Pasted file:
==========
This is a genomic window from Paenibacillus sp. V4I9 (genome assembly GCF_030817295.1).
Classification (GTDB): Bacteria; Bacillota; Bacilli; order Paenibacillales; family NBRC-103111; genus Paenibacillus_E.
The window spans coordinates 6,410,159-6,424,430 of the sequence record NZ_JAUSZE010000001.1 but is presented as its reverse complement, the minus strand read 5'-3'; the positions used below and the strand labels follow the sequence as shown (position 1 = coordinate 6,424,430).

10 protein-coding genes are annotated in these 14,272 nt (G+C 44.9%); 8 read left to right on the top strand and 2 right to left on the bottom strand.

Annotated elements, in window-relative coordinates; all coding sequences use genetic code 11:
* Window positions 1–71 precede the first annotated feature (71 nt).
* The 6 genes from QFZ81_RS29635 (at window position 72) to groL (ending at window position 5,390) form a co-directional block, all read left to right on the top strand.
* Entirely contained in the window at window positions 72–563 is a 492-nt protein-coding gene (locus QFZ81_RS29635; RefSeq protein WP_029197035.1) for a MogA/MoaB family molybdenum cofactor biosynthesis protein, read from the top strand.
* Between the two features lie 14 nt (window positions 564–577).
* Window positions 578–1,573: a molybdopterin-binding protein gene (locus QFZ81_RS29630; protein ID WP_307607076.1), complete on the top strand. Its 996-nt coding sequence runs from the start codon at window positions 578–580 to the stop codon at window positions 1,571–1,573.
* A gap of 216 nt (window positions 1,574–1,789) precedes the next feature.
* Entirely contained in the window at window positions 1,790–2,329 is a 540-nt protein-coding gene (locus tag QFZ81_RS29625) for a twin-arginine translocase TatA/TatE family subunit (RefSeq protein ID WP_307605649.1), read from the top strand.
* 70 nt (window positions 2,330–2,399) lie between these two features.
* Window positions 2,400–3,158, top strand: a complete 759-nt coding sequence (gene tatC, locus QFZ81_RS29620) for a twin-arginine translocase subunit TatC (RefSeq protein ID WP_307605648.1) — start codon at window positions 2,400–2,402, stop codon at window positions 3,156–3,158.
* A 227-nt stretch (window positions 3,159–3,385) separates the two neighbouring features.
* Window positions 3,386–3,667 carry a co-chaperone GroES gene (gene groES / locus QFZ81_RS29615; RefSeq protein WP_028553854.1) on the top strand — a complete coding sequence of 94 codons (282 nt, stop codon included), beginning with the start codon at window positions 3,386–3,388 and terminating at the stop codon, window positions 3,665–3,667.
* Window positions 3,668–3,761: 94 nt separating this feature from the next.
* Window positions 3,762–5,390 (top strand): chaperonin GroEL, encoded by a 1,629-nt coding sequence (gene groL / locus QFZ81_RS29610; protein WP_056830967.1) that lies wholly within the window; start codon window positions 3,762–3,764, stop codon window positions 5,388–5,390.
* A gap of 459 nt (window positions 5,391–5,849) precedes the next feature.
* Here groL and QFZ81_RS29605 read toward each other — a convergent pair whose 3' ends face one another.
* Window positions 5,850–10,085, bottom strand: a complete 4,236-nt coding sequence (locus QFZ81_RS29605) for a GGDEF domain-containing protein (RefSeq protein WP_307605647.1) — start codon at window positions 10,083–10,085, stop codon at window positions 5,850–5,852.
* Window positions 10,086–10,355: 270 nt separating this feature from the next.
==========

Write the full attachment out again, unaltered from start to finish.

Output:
This is a genomic window from Paenibacillus sp. V4I9 (genome assembly GCF_030817295.1).
Classification (GTDB): Bacteria; Bacillota; Bacilli; order Paenibacillales; family NBRC-103111; genus Paenibacillus_E.
The window spans coordinates 6,410,159-6,424,430 of the sequence record NZ_JAUSZE010000001.1 but is presented as its reverse complement, the minus strand read 5'-3'; the positions used below and the strand labels follow the sequence as shown (position 1 = coordinate 6,424,430).

10 protein-coding genes are annotated in these 14,272 nt (G+C 44.9%); 8 read left to right on the top strand and 2 right to left on the bottom strand.

Annotated elements, in window-relative coordinates; all coding sequences use genetic code 11:
* Window positions 1–71 precede the first annotated feature (71 nt).
* The 6 genes from QFZ81_RS29635 (at window position 72) to groL (ending at window position 5,390) form a co-directional block, all read left to right on the top strand.
* Entirely contained in the window at window positions 72–563 is a 492-nt protein-coding gene (locus QFZ81_RS29635; RefSeq protein WP_029197035.1) for a MogA/MoaB family molybdenum cofactor biosynthesis protein, read from the top strand.
* Between the two features lie 14 nt (window positions 564–577).
* Window positions 578–1,573: a molybdopterin-binding protein gene (locus QFZ81_RS29630; protein ID WP_307607076.1), complete on the top strand. Its 996-nt coding sequence runs from the start codon at window positions 578–580 to the stop codon at window positions 1,571–1,573.
* A gap of 216 nt (window positions 1,574–1,789) precedes the next feature.
* Entirely contained in the window at window positions 1,790–2,329 is a 540-nt protein-coding gene (locus tag QFZ81_RS29625) for a twin-arginine translocase TatA/TatE family subunit (RefSeq protein ID WP_307605649.1), read from the top strand.
* 70 nt (window positions 2,330–2,399) lie between these two features.
* Window positions 2,400–3,158, top strand: a complete 759-nt coding sequence (gene tatC, locus QFZ81_RS29620) for a twin-arginine translocase subunit TatC (RefSeq protein ID WP_307605648.1) — start codon at window positions 2,400–2,402, stop codon at window positions 3,156–3,158.
* A 227-nt stretch (window positions 3,159–3,385) separates the two neighbouring features.
* Window positions 3,386–3,667 carry a co-chaperone GroES gene (gene groES / locus QFZ81_RS29615; RefSeq protein WP_028553854.1) on the top strand — a complete coding sequence of 94 codons (282 nt, stop codon included), beginning with the start codon at window positions 3,386–3,388 and terminating at the stop codon, window positions 3,665–3,667.
* Window positions 3,668–3,761: 94 nt separating this feature from the next.
* Window positions 3,762–5,390 (top strand): chaperonin GroEL, encoded by a 1,629-nt coding sequence (gene groL / locus QFZ81_RS29610; protein WP_056830967.1) that lies wholly within the window; start codon window positions 3,762–3,764, stop codon window positions 5,388–5,390.
* A gap of 459 nt (window positions 5,391–5,849) precedes the next feature.
* Here groL and QFZ81_RS29605 read toward each other — a convergent pair whose 3' ends face one another.
* Window positions 5,850–10,085, bottom strand: a complete 4,236-nt coding sequence (locus QFZ81_RS29605) for a GGDEF domain-containing protein (RefSeq protein WP_307605647.1) — start codon at window positions 10,083–10,085, stop codon at window positions 5,850–5,852.
* Window positions 10,086–10,355: 270 nt separating this feature from the next.